ESA-(ENEWSPF)- ESA’s XMM-Newton has discovered gas streaming away at a quarter of the speed of light from very bright X-ray binaries in two nearby galaxies.
At X-ray wavelengths, the celestial sky is dominated by two types of astronomical objects: supermassive black holes, sitting at the centres of large galaxies and ferociously devouring the material around them, and binary systems, consisting of a stellar remnant – a white dwarf, neutron star or black hole – feeding on gas from a companion star.
In both cases, the gas forms a swirling disc around the compact and very dense central object: friction in the disc causes the gas to heat up and emit light at many wavelengths, with a peak in X-rays.
Not all of the gas is swallowed by the central object though, and some of it might even be pushed away by powerful winds and jets.
But an intermediate class of objects was discovered in the 1980s and is still not well understood. Ten to a hundred times brighter than ordinary X-ray binaries, these sources are nevertheless too faint to be linked to accreting supermassive black holes, and in any case, are usually found far from the centre of their host galaxy.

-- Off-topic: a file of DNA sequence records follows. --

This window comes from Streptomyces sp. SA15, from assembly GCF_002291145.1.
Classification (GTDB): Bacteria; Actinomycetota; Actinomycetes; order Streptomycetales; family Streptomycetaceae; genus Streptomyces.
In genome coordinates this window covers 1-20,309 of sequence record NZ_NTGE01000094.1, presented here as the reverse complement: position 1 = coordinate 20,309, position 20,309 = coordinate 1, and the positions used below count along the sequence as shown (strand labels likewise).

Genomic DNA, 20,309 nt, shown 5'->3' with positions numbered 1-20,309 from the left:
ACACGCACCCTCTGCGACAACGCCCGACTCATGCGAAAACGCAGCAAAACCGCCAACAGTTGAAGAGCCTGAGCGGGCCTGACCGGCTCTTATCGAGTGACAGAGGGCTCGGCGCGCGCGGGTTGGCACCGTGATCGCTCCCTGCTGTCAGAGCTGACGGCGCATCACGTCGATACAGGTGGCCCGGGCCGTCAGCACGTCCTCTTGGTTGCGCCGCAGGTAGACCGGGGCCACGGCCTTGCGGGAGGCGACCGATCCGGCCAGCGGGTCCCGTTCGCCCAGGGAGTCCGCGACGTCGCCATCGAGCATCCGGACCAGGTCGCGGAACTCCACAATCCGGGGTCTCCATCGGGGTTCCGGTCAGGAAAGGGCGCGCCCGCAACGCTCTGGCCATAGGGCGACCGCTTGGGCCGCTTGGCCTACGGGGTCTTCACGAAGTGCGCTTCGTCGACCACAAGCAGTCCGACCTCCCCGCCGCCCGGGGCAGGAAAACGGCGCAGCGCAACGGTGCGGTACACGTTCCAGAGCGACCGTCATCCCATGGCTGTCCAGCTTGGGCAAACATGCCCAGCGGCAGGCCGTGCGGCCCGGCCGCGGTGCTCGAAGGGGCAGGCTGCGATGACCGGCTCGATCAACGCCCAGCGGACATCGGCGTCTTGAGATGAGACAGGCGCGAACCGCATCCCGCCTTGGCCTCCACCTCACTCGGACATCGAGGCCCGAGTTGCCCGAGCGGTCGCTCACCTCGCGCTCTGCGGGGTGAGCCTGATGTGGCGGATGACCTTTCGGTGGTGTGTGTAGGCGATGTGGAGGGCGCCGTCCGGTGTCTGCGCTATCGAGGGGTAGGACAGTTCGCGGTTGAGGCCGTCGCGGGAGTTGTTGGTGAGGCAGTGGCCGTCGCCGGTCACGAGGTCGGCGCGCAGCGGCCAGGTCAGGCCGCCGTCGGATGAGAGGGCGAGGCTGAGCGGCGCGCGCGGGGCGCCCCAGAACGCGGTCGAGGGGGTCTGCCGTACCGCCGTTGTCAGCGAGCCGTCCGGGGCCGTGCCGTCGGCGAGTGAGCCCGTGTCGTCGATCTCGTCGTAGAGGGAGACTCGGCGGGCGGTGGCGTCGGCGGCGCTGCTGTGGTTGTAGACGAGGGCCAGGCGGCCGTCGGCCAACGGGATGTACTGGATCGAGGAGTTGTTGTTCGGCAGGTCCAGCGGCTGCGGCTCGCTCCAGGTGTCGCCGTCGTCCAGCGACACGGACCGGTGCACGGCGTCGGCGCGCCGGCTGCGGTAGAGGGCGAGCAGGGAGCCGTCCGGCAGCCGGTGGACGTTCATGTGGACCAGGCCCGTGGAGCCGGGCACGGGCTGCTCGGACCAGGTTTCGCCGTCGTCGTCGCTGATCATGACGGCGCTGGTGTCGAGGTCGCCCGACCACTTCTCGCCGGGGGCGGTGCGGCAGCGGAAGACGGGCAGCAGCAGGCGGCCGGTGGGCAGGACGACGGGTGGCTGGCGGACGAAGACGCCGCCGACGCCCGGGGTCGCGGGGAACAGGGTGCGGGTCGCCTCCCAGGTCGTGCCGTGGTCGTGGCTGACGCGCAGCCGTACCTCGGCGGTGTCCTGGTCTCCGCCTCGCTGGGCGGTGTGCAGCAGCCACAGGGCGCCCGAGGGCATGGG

“We think these ‘ultra-luminous X-ray sources’ are somewhat special binary systems, sucking up gas at a much higher rate than an ordinary X-ray binary,” explains Ciro Pinto from the Institute of Astronomy in Cambridge, UK.
“Some host highly magnetised neutron stars, while others might conceal the long-sought-after intermediate-mass black holes, which have masses around 1000 times the mass of the Sun. But in the majority of cases, the reason for their extreme behaviour is still unclear.”
Ciro is the lead author of a new study, based on observations from ESA’s XMM-Newton, revealing for the first time strong winds gusting at very high speed from two of these exotic objects. The discovery, published in this week’s issue of the journal Nature, confirms that these sources conceal a compact object accreting matter at extraordinarily high rates.
Ciro and his colleagues delved into the XMM-Newton archives and collected several days’ worth of observations of three ultra-luminous X-ray sources, all hosted in nearby galaxies located less than 22 million light-years from our Milky Way.
The data were obtained over several years with the Reflection Grating Spectrometer, a highly sensitive instrument that allowed them to spot very subtle features in the spectrum of the X-rays from the sources.
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